Which Joe gave his name to ‘sloppy joes’? We look at five interesting sandwiches and their lexical origins.
In prison:‘he had already spent four months behind bars on remand’
- ‘A rapist who went missing after he was released from prison on licence was back behind bars last night.’
- ‘Several former inmates also returned to discuss their experience behind bars.’
- ‘Seventy per cent of prisoners are back behind bars within two years of release.’
- ‘The judge decided not to send him to jail after hearing he had already served two months behind bars.’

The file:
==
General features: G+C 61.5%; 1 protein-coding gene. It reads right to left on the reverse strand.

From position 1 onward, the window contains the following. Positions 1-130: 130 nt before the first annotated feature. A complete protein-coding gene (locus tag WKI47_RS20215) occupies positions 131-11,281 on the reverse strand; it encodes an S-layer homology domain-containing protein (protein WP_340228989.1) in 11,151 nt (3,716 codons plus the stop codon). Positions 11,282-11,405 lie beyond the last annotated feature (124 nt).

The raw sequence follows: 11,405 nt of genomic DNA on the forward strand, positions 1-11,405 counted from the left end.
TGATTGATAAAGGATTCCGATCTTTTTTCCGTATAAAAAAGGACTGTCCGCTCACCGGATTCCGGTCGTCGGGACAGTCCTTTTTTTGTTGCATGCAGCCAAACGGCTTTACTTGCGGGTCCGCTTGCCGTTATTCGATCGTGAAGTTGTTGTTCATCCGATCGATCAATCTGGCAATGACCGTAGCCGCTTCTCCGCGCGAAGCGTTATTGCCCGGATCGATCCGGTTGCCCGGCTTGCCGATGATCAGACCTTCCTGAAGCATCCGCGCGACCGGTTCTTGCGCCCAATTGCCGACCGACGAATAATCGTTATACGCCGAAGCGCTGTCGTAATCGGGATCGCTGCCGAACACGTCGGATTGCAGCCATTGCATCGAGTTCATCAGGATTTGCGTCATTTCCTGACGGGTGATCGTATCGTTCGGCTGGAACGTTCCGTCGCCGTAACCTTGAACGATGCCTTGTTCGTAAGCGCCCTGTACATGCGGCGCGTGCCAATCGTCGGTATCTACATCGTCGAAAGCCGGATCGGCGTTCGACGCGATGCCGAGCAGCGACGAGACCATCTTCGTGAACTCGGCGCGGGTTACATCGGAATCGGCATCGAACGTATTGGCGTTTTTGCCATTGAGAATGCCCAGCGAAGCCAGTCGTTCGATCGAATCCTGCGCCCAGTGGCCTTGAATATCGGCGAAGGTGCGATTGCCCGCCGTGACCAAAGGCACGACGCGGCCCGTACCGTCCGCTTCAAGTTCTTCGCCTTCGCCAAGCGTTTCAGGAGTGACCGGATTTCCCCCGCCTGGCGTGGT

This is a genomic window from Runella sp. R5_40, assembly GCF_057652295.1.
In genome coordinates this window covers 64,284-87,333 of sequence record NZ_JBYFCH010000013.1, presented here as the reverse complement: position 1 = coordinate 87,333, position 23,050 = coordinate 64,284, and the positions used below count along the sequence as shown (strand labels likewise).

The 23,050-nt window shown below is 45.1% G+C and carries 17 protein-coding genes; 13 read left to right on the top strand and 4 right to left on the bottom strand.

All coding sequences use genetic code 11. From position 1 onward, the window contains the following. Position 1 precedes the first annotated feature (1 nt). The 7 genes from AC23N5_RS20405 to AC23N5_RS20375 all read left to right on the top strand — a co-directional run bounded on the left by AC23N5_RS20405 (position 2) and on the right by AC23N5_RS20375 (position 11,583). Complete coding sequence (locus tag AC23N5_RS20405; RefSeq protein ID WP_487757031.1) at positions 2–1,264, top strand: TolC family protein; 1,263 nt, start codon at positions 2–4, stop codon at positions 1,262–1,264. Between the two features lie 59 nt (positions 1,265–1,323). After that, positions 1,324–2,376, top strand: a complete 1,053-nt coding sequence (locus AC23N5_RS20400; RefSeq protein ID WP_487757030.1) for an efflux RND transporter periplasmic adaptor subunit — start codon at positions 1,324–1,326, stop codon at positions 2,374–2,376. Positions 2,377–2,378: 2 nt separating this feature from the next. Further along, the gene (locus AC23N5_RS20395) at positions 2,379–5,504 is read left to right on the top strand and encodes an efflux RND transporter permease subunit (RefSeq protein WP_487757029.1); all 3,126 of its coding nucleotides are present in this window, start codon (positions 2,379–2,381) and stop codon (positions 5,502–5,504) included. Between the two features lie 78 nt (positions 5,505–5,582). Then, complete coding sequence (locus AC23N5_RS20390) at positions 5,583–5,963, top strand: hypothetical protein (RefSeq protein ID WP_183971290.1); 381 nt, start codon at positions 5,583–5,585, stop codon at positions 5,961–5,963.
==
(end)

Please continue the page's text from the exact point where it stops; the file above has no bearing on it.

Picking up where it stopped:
- ‘He is notorious not for his crimes outside prison, but because of his outrageous behaviour behind bars.’
- ‘He speaks about his life of crime, his wasted years behind bars and his hopes for the future.’
- ‘He was sentenced to life behind bars for her murder in June this year.’
- ‘A man was back behind bars only four days after he was released from prison.’
- ‘It should not be the rule of the thumb that any offender has to end up behind bars, whether in a police cell or prison.’
- ‘If you speak out, you can provide the evidence that the police need to put criminals behind bars.’
We take a look at several popular, though confusing, punctuation marks.
From Afghanistan to Zimbabwe, discover surprising and intriguing language facts from around the globe.
The definitions of ‘buddy’ and ‘bro’ in the OED have recently been revised. We explore their history and increase in popularity.